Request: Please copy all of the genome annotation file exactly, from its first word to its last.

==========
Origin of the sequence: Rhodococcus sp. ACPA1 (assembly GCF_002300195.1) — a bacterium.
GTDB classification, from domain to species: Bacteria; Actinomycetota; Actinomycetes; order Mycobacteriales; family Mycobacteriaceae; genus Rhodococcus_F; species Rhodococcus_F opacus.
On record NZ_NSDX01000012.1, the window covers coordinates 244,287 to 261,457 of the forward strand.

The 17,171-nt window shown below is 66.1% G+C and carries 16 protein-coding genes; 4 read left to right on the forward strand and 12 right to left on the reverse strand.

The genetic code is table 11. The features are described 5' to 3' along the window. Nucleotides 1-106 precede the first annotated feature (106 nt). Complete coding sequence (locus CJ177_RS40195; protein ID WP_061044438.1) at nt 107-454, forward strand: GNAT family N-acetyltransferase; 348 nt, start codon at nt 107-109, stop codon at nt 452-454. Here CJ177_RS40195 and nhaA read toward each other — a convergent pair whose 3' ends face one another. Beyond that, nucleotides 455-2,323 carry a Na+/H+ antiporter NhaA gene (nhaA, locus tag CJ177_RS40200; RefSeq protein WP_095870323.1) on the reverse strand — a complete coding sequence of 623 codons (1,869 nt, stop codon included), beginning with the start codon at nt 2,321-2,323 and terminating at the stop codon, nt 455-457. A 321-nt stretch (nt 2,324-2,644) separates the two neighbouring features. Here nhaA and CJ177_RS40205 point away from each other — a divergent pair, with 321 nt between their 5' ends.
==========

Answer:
Origin of the sequence: Rhodococcus sp. ACPA1 (assembly GCF_002300195.1) — a bacterium.
GTDB classification, from domain to species: Bacteria; Actinomycetota; Actinomycetes; order Mycobacteriales; family Mycobacteriaceae; genus Rhodococcus_F; species Rhodococcus_F opacus.
On record NZ_NSDX01000012.1, the window covers coordinates 244,287 to 261,457 of the forward strand.

The 17,171-nt window shown below is 66.1% G+C and carries 16 protein-coding genes; 4 read left to right on the forward strand and 12 right to left on the reverse strand.

The genetic code is table 11. The features are described 5' to 3' along the window. Nucleotides 1-106 precede the first annotated feature (106 nt). Complete coding sequence (locus CJ177_RS40195; protein ID WP_061044438.1) at nt 107-454, forward strand: GNAT family N-acetyltransferase; 348 nt, start codon at nt 107-109, stop codon at nt 452-454. Here CJ177_RS40195 and nhaA read toward each other — a convergent pair whose 3' ends face one another. Beyond that, nucleotides 455-2,323 carry a Na+/H+ antiporter NhaA gene (nhaA, locus tag CJ177_RS40200; RefSeq protein WP_095870323.1) on the reverse strand — a complete coding sequence of 623 codons (1,869 nt, stop codon included), beginning with the start codon at nt 2,321-2,323 and terminating at the stop codon, nt 455-457. A 321-nt stretch (nt 2,324-2,644) separates the two neighbouring features. Here nhaA and CJ177_RS40205 point away from each other — a divergent pair, with 321 nt between their 5' ends.